The Hungarian Medical Research Council (ETT), which advises the government on health policy, has asked public prosecutors to investigate a genetic-testing company that confirmed that a member of parliament was of pure Hungarian stock and did not have Jewish or Roma heritage.
Hungarian officials united this week in opposition to ethnic violence and anti-Semitic attacks, including an attack on a former Chief Rabbi. However, a scientific scandal over debunked notions of racial purity has emerged as a cause for further soul-searching. The Hungarian Medical Research Council (ETT), which advises the government on health policy, asked public prosecutors to investigate a genetic-testing company that confirmed that a member of parliament was of pure Hungarian stock and did not have Jewish or Roma heritage. The MP is a member of the far-right Jobbik party, which won 17% of the votes in the 2010 general election. Reportedly, he requested the certificate from the firm Nagy Gén Diagnostic and Research. The company compiled the document in September 2010, just before local elections.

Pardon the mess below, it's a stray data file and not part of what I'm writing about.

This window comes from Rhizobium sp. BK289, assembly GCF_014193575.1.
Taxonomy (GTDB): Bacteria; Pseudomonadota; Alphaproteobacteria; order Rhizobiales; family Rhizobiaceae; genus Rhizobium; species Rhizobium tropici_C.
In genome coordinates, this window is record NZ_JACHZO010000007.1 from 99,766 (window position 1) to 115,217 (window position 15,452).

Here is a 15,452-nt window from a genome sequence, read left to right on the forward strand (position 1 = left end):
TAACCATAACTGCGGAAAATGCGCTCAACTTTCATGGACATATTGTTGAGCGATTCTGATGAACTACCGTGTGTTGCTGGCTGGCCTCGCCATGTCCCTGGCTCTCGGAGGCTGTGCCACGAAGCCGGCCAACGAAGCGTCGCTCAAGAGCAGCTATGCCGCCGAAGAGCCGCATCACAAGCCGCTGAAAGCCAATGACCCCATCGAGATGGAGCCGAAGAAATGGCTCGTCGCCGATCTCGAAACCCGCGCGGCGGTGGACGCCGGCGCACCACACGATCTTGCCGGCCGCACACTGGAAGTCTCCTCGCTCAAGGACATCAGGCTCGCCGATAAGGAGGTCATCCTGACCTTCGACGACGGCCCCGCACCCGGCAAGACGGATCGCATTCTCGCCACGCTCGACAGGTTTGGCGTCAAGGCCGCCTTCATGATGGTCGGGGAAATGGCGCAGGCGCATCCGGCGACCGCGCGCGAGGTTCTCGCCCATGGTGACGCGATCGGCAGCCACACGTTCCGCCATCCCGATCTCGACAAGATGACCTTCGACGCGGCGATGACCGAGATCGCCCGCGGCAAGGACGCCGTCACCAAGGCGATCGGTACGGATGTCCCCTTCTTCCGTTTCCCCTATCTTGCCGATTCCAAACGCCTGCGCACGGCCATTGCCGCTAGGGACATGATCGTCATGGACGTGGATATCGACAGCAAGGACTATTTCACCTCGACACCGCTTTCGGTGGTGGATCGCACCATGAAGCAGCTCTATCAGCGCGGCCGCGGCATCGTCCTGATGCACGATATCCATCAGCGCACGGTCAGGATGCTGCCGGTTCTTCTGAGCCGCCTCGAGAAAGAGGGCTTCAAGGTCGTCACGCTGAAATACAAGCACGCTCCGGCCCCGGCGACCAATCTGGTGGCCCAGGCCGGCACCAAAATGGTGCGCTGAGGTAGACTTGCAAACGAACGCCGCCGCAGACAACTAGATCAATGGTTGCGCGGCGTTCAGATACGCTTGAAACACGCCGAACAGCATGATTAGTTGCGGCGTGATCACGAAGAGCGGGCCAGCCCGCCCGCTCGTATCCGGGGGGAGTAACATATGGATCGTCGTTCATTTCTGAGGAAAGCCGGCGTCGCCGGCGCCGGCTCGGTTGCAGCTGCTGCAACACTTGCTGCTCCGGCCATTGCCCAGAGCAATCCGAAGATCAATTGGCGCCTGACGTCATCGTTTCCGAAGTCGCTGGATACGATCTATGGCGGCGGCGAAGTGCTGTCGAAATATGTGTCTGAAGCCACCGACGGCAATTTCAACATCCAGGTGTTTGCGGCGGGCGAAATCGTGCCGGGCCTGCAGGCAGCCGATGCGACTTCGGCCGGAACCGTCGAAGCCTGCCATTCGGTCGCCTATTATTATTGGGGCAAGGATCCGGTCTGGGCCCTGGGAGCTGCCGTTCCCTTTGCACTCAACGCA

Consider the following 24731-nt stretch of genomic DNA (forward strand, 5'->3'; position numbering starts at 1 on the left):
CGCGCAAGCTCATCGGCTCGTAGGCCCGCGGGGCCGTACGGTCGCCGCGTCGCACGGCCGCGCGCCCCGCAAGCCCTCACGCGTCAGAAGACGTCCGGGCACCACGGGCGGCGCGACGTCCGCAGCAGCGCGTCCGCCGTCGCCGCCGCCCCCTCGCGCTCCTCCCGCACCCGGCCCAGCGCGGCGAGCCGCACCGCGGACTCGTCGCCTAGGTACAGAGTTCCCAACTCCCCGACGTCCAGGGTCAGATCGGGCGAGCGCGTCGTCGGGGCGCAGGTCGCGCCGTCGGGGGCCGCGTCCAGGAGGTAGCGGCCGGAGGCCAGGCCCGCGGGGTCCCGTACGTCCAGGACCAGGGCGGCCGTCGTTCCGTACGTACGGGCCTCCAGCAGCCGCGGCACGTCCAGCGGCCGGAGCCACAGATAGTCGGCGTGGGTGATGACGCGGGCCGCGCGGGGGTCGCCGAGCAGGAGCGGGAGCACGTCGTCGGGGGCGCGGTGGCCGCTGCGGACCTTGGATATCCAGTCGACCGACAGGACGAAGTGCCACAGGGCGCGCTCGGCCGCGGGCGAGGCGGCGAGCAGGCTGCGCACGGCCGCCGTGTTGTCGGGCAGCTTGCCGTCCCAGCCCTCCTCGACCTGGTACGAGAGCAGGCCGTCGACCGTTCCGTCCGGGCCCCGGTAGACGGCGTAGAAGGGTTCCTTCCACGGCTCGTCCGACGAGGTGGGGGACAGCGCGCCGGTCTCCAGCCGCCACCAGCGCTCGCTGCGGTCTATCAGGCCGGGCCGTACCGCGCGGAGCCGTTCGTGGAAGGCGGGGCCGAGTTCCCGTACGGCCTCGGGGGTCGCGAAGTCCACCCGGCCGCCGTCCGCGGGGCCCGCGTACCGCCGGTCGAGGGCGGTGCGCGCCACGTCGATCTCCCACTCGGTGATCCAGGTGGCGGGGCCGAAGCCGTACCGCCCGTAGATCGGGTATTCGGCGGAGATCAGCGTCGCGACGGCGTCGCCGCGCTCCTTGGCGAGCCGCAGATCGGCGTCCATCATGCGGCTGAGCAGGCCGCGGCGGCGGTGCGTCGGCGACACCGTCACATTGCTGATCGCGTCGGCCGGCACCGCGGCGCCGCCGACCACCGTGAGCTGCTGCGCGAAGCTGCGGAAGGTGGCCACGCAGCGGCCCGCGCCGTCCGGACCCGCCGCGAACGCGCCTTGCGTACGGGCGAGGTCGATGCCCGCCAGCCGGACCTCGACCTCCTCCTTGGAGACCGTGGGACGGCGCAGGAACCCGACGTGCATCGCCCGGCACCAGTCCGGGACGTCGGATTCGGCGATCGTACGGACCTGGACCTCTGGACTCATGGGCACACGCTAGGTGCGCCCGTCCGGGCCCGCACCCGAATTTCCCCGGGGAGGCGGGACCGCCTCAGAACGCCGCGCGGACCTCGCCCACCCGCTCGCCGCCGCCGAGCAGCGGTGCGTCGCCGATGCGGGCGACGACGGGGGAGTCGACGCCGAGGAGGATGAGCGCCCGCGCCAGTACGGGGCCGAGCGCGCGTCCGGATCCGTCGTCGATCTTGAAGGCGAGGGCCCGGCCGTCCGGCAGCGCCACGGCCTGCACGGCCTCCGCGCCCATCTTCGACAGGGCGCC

Hungarian media seized on the certificate — which had the MP’s name blacked out — when it emerged on the web last month. According to the ETT’s secretary, Jószef Mandl, of the Semmelweis University in Budapest, the certificate is “professionally wrong, ethically unacceptable – and illegal”. The council discussed the matter on June 7 and concluded the genetic test violates the 2008 Law on Genetics, which only allows testing for health purposes.
“The council’s stand is important,” says Lydia Gall, an Eastern Europe and Balkans researcher at civil-rights group Human Rights Watch, who is based in Amsterdam. She says that in Hungary, “there have been many violent crimes against Roma and acts of anti-Semitism in the past few years”. She argues that politicians who try to use genetic tests to prove they are ‘pure’ Hungarian encourage racial hatred. ~ Nature News, Jun 12
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